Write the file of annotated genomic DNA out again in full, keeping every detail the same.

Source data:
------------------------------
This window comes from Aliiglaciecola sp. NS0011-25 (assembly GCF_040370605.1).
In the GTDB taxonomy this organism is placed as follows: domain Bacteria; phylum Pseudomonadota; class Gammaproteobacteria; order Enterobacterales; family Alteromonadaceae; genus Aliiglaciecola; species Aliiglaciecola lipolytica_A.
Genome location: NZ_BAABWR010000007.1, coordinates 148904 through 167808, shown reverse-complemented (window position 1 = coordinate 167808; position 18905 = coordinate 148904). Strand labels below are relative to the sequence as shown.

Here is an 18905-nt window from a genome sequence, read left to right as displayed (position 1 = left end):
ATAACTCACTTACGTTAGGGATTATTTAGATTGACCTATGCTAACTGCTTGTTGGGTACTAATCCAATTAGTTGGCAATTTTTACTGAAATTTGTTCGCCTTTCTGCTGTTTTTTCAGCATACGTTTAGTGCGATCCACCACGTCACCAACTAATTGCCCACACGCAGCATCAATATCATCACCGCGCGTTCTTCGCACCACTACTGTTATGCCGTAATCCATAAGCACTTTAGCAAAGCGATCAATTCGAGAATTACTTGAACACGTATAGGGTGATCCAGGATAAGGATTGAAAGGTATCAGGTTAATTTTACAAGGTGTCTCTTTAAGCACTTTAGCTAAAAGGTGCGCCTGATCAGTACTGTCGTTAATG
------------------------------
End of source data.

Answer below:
This window comes from Aliiglaciecola sp. NS0011-25 (assembly GCF_040370605.1).
In the GTDB taxonomy this organism is placed as follows: domain Bacteria; phylum Pseudomonadota; class Gammaproteobacteria; order Enterobacterales; family Alteromonadaceae; genus Aliiglaciecola; species Aliiglaciecola lipolytica_A.
Genome location: NZ_BAABWR010000007.1, coordinates 148904 through 167808, shown reverse-complemented (window position 1 = coordinate 167808; position 18905 = coordinate 148904). Strand labels below are relative to the sequence as shown.

Here is an 18905-nt window from a genome sequence, read left to right as displayed (position 1 = left end):
ATAACTCACTTACGTTAGGGATTATTTAGATTGACCTATGCTAACTGCTTGTTGGGTACTAATCCAATTAGTTGGCAATTTTTACTGAAATTTGTTCGCCTTTCTGCTGTTTTTTCAGCATACGTTTAGTGCGATCCACCACGTCACCAACTAATTGCCCACACGCAGCATCAATATCATCACCGCGCGTTCTTCGCACCACTACTGTTATGCCGTAATCCATAAGCACTTTAGCAAAGCGATCAATTCGAGAATTACTTGAACACGTATAGGGTGATCCAGGATAAGGATTGAAAGGTATCAGGTTAATTTTACAAGGTGTCTCTTTAAGCACTTTAGCTAAAAGGTGCGCCTGATCAGTACTGTCGTTAATG